Inosine to Increase Serum and Cerebrospinal Fluid Urate in Parkinson Disease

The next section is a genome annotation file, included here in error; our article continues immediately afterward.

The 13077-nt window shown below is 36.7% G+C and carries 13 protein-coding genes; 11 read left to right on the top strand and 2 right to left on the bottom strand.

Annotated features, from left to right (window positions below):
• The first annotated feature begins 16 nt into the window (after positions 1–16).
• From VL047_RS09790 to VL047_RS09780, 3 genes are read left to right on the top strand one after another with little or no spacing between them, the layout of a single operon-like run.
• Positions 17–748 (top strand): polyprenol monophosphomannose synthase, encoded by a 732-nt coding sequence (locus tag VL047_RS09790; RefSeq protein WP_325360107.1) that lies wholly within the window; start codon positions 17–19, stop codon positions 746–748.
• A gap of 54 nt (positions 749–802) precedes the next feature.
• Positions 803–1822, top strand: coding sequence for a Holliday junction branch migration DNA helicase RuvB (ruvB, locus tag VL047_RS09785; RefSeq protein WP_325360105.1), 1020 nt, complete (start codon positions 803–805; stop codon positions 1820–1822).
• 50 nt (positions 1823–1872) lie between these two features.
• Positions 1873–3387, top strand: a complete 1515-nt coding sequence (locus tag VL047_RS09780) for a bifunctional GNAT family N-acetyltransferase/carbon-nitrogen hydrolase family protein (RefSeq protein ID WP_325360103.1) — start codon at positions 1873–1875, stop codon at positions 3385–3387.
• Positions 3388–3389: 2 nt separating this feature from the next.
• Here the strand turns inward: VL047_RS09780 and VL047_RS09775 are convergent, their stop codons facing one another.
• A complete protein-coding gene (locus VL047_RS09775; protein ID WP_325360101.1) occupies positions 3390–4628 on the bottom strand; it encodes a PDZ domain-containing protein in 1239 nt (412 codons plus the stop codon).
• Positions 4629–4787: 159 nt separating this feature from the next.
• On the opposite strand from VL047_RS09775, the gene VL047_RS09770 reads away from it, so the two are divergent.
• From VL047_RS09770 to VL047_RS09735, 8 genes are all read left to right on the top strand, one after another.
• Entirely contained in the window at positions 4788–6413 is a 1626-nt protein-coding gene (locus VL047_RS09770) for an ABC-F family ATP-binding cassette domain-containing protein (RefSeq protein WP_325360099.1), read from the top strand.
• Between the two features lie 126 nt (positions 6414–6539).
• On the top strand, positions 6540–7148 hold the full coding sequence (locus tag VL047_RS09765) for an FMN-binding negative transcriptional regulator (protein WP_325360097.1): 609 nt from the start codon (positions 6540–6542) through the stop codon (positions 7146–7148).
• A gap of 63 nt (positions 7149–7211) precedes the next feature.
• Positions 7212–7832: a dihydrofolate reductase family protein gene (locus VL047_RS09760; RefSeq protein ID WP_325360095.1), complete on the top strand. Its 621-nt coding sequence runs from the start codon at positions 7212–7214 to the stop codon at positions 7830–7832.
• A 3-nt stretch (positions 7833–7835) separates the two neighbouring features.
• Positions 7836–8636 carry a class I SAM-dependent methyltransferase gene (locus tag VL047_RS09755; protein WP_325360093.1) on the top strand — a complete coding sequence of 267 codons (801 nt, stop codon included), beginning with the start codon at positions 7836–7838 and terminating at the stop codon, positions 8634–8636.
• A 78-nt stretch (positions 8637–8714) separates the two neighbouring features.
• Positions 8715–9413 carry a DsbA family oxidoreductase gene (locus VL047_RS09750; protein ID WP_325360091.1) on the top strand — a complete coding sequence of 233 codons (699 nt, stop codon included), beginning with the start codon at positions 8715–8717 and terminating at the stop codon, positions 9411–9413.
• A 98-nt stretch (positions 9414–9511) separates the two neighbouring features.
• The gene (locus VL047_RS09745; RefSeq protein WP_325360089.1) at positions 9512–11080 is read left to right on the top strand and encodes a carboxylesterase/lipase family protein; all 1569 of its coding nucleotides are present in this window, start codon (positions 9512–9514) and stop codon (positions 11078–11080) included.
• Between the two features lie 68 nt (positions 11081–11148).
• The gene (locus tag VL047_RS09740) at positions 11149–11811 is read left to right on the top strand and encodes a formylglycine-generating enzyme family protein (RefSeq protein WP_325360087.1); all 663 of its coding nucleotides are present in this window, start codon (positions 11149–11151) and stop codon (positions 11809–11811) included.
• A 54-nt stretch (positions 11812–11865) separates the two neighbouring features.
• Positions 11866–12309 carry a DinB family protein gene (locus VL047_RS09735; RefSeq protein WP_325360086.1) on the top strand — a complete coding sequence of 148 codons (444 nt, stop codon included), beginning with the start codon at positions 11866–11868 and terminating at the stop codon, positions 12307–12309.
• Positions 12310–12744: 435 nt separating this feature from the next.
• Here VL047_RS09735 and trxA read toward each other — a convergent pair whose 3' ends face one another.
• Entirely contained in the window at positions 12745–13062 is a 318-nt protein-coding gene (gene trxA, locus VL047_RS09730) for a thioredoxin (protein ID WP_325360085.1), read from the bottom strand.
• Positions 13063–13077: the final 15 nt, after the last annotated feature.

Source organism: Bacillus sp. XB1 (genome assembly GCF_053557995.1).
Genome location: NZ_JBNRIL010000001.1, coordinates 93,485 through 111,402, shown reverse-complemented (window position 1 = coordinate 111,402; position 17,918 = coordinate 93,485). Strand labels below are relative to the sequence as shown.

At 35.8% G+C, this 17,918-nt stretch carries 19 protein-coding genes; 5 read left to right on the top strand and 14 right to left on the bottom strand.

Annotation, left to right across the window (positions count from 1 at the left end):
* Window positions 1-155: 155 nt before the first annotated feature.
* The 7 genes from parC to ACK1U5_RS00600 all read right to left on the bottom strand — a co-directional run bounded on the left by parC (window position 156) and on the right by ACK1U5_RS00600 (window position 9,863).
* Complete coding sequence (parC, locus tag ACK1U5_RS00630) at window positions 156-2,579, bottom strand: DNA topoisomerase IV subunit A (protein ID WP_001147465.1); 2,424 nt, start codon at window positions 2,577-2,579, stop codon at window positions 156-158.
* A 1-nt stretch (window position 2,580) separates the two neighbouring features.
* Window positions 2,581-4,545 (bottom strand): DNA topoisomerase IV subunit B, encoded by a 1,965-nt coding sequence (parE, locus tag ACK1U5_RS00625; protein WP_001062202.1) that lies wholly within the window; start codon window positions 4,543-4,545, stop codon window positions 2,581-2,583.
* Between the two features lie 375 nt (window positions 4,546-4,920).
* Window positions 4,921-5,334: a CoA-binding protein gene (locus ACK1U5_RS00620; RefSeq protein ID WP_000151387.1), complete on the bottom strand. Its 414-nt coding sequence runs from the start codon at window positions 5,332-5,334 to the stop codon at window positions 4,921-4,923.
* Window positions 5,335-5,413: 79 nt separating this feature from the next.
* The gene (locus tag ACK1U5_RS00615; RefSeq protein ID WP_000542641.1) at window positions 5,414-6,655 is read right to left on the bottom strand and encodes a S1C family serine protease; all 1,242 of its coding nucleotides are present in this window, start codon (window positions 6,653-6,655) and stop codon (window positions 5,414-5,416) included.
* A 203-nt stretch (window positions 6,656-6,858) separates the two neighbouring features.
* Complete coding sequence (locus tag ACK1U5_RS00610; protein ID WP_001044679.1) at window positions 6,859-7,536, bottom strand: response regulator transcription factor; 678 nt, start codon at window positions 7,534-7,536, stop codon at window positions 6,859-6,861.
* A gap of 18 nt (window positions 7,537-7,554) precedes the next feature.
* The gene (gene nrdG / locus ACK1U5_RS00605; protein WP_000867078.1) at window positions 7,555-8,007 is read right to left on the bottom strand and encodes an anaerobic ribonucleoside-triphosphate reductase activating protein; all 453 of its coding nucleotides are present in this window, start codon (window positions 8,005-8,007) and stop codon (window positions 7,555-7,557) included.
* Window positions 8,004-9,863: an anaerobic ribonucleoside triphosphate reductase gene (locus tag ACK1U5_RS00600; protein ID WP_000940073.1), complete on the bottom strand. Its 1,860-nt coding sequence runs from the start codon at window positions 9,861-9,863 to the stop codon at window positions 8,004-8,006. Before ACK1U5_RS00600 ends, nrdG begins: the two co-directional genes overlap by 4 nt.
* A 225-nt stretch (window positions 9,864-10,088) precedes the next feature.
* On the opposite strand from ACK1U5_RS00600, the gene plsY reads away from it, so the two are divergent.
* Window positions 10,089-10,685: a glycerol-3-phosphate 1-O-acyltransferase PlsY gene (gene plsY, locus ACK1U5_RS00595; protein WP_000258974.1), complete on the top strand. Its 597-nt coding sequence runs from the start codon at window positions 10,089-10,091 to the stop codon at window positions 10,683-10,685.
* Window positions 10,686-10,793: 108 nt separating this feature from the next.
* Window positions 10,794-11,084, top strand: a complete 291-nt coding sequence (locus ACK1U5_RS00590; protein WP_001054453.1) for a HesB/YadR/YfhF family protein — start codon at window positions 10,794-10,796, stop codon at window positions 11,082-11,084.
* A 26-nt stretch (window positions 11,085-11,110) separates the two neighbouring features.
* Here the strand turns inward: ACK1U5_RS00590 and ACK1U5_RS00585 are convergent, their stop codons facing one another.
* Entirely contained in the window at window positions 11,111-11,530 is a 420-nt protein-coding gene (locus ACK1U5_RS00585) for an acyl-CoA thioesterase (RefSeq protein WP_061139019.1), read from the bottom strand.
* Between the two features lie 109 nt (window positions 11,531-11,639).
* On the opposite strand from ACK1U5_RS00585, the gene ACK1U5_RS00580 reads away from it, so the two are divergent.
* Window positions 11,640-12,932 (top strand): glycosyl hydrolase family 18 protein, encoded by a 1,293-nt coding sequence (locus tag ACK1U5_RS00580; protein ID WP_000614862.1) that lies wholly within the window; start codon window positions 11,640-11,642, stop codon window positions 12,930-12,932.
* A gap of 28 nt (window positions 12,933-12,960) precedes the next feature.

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IMPORTANCE: Convergent biological, epidemiological, and clinical data identified urate elevation as a candidate strategy for slowing disability progression in Parkinson disease (PD). OBJECTIVE: To determine the safety, tolerability, and urate-elevating capability of the urate precursor inosine in early PD and to assess its suitability and potential design features for a disease-modification trial. DESIGN, SETTING, AND PARTICIPANTS: The Safety of Urate Elevation in PD (SURE-PD) study, a randomized, double-blind, placebo-controlled, dose-ranging trial of inosine, enrolled participants from 2009 to 2011 and followed them for up to 25 months at outpatient visits to 17 credentialed clinical study sites of the Parkinson Study Group across the United States. Seventy-five consenting adults (mean age, 62 years; 55% women) with early PD not yet requiring symptomatic treatment and a serum urate concentration less than 6 mg/dL (the approximate population median) were enrolled. INTERVENTIONS: Participants were randomized to 1 of 3 treatment arms: placebo or inosine titrated to produce mild (6.1-7.0 mg/dL) or moderate (7.1-8.0 mg/dL) serum urate elevation using 500-mg capsules taken orally up to 2 capsules 3 times per day. They were followed for up to 24 months (median, 18 months) while receiving the study drug plus 1 washout month. MAIN OUTCOMES AND MEASURES: The prespecified primary outcomes were absence of unacceptable serious adverse events (safety), continued treatment without adverse event requiring dose reduction (tolerability), and elevation of urate assessed serially in serum and once (at 3 months) in cerebrospinal fluid. RESULTS Serious adverse events (17), including infrequent cardiovascular events, occurred at the same or lower rates in the inosine groups relative to placebo. No participant developed gout and 3 receiving inosine developed symptomatic urolithiasis. Treatment was tolerated by 95% of participants at 6 months, and no participant withdrew because of an adverse event. Serum urate rose by 2.3 and 3.0 mg/dL in the 2 inosine groups (P < .001 for each) vs placebo, and cerebrospinal fluid urate level was greater in both inosine groups (P = .006 and <.001, respectively). Secondary analyses demonstrated nonfutility of inosine treatment for slowing disability. CONCLUSIONS AND RELEVANCE: Inosine was generally safe, tolerable, and effective in raising serum and cerebrospinal fluid urate levels in early PD. The findings support advancing to more definitive development of inosine as a potential disease-modifying therapy for PD. TRIAL REGISTRATION: clinicaltrials.gov Identifier: NCT00833690.
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